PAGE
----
Fukushima nuclear accident
The Fukushima Daiichi nuclear disaster was a series of equipment failures, nuclear meltdowns and releases of radioactive materials at the Fukushima nuclear power plant in northeastern Japan, following a devastating earthquake and tsunami on 11 March 2011 which claimed nearly 19,000 lives. It is the largest nuclear disaster since Chernobyl in 1986 and only the second disaster to measure Level 7 on the International Nuclear Event Scale.
Japanese Prime Minister orders Fukushima plant to close last two nuclear reactors
After tour, Japanese leader orders plant operators to immediately shut down plant and focus on containing radioactive water leaks
Japanese Prime Minister Shinzo Abe ordered the operator of the country's crippled nuclear power plant yesterday to scrap all six reactors at the site instead of just four already slated for decommissioning and to concentrate on tackling pressing issues like radioactive water leaks.
After taking a first-hand look at the Fukushima Dai-ichi plant, however, Abe insisted that radiation-contaminated water had been contained at the complex and said he would fend off "rumours" about Fukushima's safety.
Following a three-hour tour of the plant, Abe instructed its operator, Tokyo Electric Power Co., to decommission the number five and six reactors, which survived the March 2011 earthquake and tsunami. The disaster caused three other reactors to melt and damaged a fuel cooling pool at another. Tepco has been unsure about what to do with the two surviving reactors, leading some to believe that it may be still be hanging on to hopes of keeping them alive.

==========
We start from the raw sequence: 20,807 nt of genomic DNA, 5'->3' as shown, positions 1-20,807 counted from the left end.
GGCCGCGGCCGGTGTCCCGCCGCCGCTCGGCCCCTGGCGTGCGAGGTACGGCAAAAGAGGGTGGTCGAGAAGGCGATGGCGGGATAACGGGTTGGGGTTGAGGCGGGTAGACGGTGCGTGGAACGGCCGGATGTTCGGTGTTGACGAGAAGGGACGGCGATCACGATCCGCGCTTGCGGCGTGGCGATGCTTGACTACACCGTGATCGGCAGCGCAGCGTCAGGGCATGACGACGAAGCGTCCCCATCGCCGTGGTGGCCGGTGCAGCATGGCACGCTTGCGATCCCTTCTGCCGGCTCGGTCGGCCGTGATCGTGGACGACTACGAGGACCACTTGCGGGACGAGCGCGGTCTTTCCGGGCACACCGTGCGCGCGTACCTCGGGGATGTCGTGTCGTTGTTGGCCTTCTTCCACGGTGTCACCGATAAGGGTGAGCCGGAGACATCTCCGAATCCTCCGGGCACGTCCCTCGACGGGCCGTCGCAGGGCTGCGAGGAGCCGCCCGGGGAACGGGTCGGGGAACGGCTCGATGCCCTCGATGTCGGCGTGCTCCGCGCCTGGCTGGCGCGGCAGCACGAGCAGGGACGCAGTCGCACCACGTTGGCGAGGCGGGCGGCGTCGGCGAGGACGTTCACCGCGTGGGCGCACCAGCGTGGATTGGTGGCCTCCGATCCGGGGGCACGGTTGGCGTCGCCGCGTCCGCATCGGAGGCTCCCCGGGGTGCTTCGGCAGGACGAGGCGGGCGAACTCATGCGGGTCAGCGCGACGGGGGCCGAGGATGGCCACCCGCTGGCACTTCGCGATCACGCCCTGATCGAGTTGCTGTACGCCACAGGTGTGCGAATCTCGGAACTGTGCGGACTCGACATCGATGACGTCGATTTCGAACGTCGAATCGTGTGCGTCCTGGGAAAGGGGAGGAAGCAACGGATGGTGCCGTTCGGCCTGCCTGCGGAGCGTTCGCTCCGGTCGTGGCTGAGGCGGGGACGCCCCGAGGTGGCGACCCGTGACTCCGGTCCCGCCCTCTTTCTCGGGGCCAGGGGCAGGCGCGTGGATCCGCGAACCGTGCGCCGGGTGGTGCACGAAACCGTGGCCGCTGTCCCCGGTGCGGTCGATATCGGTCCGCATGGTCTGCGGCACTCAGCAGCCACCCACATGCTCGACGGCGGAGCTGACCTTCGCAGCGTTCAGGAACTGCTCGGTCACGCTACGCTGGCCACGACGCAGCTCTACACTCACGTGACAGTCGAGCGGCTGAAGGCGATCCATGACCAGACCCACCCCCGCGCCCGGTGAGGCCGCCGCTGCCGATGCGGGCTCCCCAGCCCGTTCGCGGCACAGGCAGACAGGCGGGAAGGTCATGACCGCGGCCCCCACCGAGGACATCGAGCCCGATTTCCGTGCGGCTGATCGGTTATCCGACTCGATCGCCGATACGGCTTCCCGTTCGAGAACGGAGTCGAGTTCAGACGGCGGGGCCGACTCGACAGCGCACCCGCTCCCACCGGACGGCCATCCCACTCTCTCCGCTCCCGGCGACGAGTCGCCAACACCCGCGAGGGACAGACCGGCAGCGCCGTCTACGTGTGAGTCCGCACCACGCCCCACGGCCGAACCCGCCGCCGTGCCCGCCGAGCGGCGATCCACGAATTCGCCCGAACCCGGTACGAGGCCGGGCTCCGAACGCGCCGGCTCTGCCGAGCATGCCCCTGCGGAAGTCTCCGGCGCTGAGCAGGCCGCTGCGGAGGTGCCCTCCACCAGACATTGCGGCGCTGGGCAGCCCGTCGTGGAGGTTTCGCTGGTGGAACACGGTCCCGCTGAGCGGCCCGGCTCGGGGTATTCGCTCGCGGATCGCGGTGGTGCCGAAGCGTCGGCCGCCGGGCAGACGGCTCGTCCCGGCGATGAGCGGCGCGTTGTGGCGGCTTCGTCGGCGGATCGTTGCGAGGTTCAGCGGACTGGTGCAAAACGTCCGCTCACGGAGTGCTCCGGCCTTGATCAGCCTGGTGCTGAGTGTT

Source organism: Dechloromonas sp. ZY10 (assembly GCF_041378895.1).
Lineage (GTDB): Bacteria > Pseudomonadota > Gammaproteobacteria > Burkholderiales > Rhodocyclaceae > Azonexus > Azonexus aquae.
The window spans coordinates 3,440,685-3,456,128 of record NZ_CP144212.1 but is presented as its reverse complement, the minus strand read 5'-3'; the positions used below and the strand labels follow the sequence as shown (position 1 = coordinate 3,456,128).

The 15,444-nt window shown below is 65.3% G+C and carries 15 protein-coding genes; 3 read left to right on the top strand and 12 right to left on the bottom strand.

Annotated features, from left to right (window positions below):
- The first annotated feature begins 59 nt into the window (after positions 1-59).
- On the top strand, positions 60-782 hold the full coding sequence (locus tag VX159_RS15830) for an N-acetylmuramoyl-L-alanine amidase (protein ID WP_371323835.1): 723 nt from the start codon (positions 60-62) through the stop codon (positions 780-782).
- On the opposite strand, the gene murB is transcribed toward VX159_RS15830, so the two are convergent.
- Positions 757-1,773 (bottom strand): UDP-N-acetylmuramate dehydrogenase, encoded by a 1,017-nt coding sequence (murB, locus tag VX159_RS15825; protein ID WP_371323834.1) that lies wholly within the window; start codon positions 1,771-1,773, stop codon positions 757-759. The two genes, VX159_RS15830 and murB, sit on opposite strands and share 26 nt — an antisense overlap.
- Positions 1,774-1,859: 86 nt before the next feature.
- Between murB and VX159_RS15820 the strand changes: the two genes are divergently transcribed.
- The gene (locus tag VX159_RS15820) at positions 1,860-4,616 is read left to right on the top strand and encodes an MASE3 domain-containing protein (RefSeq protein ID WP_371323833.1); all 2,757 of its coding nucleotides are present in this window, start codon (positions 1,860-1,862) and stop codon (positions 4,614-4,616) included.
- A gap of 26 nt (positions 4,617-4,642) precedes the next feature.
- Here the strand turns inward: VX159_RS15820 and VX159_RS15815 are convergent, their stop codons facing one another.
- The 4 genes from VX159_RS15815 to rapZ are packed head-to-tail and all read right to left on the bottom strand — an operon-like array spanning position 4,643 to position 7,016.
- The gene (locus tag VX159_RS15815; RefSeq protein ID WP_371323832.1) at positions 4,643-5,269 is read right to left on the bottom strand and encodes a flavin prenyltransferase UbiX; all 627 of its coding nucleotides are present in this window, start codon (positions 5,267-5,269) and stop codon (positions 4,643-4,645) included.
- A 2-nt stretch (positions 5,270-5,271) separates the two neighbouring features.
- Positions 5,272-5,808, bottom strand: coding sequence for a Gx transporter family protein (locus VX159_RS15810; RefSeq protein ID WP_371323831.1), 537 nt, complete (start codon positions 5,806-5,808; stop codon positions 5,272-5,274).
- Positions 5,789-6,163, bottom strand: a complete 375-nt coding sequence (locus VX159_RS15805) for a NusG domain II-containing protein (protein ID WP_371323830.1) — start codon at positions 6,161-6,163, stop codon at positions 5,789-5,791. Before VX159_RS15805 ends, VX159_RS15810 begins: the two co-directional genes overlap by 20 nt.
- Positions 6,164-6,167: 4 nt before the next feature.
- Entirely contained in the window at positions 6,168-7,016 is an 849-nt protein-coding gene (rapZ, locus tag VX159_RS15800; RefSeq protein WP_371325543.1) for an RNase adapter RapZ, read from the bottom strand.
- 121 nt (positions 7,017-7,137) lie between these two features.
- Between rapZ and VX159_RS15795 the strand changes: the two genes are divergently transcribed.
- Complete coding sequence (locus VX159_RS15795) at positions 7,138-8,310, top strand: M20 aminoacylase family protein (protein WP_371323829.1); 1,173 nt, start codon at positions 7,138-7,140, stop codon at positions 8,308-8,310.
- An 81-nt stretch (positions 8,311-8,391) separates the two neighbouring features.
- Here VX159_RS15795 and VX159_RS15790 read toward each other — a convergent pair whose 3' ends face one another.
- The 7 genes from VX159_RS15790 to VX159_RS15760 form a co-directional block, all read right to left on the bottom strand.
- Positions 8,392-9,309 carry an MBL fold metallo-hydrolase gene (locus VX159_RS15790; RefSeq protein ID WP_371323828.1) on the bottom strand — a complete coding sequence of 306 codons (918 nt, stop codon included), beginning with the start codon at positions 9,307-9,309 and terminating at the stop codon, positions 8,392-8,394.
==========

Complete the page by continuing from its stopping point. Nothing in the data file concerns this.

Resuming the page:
"I told [Tepco] to ensure decommissioning of reactors number five and six so that they can concentrate more on dealing with the accident," Abe told workers and reporters as he wrapped up the tour at the plant's emergency command centre.
Tepco President Naomi Hirose told Abe that a decision on the reactors would be made by the end of the year, the prime minister said.
Abe said that he urged Tepco to ensure it has enough funding to take care of urgent work needed to clear the way for the plant's decommissioning, and that Hirose promised to obtain one trillion yen (HK$78 billion).
The prime minister said he stood by the reassurance about Tokyo's safety that he gave to the International Olympic Committee before the city of 35 million was awarded the right to host the 2020 summer games earlier this month.
"One of the main purposes of this visit was to see it for myself, after I made those remarks on how the contaminated water has been handled," Abe said.
Officials have acknowledged that radiation-contaminated groundwater has been seeping into the Pacific since soon after meltdowns and explosions crippled the plant following the earthquake and tsunami.
Abe said he was convinced that all of the contaminated water had been contained.
"In light of that, I will work hard to counter rumours questioning the safety of the Fukushima plant," he said.
During his tour, Abe was shown some of the 1,000 tanks containing radioactive water, water treatment equipment and a chemical dam being installed along the coast - steps meant to contain the water leakage, which experts say is a major obstacle for the decades-long cleanup.
Abe's adamant reassurance to the IOC that the leaks are "under control" had backfired at home, as many Japanese believe he was glossing over problems at the plant.
Hours before the IOC chose Tokyo to host the 2020 Olympics, Abe gave a speech declaring that radioactive contaminants from the leakage had no impact on seawater outside the bay near the plant. Tokyo was not at risk, he insisted.